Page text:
I think personally the 'pixie dust' mentality is about brand snobs where you can have 2 near enough identical bikes often sourced from the same far east factory but logistic differences can make one hugely more expensive than the other but is justified by having the right brand slapped on. It seems wrong to apply it to unique bike designs that are engineered differently to competing models. There is no pixie dust to Bromptons, Birdy's, Moulton's, Bike Friday etc they are their own unique design with their own set of advantages and disadvantages. I'm not saying that the novelty and satisfaction of buying something not made in China isn't a factor. I'm sure many people in the UK like the fact that a Brompton is british made and those in the US like the fact Bike Friday's are made in the US though. That is economic and patriotic reasoning though not 'pixie dust'. Pixie dust implies a pure fantasy basis which surely is my explanation above.
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Old 12-22-17, 11:09 AM
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Originally Posted by Pahana View Post
I demoed a Moulton last week and felt it was somewhat over engineered. My friend swears by it and he also has a Brompton. It's a really nice bike but is it worth twice the price of a Brompton. (Snip snip snip)

Alex Moulton's ideas could have been implemented in a simpler form at a lower price as far as I can see.
Wait for the cheaper Chinese Moulton clone which will be called:

MoultHon
MoulTern

and cheap chinese Birdy clone ...
Beely
Di Blardi

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Old 12-22-17, 01:50 PM
  #21  
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Originally Posted by Bonzo Banana View Post
I think personally the 'pixie dust' mentality is about brand snobs where you can have 2 near enough identical bikes often sourced from the same far east factory but logistic differences can make one hugely more expensive than the other but is justified by having the right brand slapped on. It seems wrong to apply it to unique bike designs that are engineered differently to competing models. There is no pixie dust to Bromptons, Birdy's, Moulton's, Bike Friday etc they are their own unique design with their own set of advantages and disadvantages. I'm not saying that the novelty and satisfaction of buying something not made in China isn't a factor. I'm sure many people in the UK like the fact that a Brompton is british made and those in the US like the fact Bike Friday's are made in the US though. That is economic and patriotic reasoning though not 'pixie dust'. Pixie dust implies a pure fantasy basis which surely is my explanation above.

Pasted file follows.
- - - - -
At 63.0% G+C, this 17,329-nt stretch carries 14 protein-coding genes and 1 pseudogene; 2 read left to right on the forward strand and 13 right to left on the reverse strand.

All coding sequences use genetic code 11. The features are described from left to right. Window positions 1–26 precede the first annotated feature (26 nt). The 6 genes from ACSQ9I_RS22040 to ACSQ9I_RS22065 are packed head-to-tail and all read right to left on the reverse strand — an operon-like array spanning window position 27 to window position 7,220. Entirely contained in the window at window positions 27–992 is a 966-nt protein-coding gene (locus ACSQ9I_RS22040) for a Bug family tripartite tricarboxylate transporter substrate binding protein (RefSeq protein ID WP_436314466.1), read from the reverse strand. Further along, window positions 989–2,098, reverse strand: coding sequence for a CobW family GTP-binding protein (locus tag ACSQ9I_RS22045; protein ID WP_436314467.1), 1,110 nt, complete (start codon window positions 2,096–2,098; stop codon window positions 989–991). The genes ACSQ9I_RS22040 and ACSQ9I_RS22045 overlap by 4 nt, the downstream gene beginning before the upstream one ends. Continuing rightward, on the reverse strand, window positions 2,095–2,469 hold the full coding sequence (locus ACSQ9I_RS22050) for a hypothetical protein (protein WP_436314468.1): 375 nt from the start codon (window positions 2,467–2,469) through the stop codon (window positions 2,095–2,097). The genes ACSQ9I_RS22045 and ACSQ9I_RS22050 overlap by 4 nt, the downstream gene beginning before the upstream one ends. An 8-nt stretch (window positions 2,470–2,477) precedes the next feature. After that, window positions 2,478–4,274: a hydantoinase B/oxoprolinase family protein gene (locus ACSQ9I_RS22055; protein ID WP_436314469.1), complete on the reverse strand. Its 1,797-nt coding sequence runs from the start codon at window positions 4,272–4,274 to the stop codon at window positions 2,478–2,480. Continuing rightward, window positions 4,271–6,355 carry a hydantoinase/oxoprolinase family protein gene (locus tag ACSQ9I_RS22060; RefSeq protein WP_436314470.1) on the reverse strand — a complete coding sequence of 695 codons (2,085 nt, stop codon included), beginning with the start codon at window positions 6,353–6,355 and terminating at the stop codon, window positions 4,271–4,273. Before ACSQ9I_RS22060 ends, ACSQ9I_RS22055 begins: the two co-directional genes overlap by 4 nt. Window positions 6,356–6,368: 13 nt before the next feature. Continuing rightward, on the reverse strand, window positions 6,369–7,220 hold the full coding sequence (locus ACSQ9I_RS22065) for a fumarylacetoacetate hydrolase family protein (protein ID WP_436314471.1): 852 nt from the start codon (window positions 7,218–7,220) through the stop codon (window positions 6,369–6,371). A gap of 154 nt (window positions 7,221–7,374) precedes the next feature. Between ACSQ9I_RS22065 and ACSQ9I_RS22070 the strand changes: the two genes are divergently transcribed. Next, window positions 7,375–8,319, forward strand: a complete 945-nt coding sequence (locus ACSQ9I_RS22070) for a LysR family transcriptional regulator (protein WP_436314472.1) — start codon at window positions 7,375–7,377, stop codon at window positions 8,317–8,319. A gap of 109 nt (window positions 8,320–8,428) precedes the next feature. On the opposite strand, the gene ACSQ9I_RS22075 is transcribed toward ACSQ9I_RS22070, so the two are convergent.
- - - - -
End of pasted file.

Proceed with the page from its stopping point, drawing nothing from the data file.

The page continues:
Please don't feed the Boy in Bali.
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Old 12-23-17, 09:36 AM
  #22  
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To answer the subject question, both.
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Old 12-23-17, 05:21 PM
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From reading this new thread, it seems no one tested a real Moulton, i.e. not a Moulton bike with a Pashley made frame but a bike with a real Moulton frame ?

The BOA made frames are built differently and the high end Moulton use really high end steel especially the stainless steel frames.

The result of this is that they ride much better and weight much less than the Pashley made Esprit, APB, TSR and even SST.

For the price, these bikes are hand built in very small quantities and as many components as possible are made in Europe (parts not made by Moulton like the groupset, handlebar.. are from Italian companies, only parts almost impossible to find from Europe like rims are not made in Europe). Their price is comparable to the price of other high end road bikes fully hand made in Europe (Italy for instance) in very small quantities.
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Old 12-24-17, 06:52 AM
  #24  
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^Sorry. I owned an original bright yellow ATB made from Reynolds 531. I have corrected the typo in my original post.
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Old 12-24-17, 06:53 AM
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Originally Posted by Jipe View Post
From reading this new thread, it seems no one tested a real Moulton, i.e. not a Moulton bike with a Pashley made frame but a bike with a real Moulton frame ?

The BOA made frames are built differently and the high end Moulton use really high end steel especially the stainless steel frames.

The result of this is that they ride much better and weight much less than the Pashley made Esprit, APB, TSR and even SST.

For the price, these bikes are hand built in very small quantities and as many components as possible are made in Europe (parts not made by Moulton like the groupset, handlebar.. are from Italian companies, only parts almost impossible to find from Europe like rims are not made in Europe). Their price is comparable to the price of other high end road bikes fully hand made in Europe (Italy for instance) in very small quantities.

The "Esprit" is not made by Pashley but by Moulton in Bradford-on-Avon.

"Production of the bicycles will initially remain unchanged, so the TSR will continue to be made in Stratford-upon-Avon, while the Esprit, New Series and Double Pylon models will continue to be made at Bradford-on-Avon."

esprit ? Moulton Bicycle Club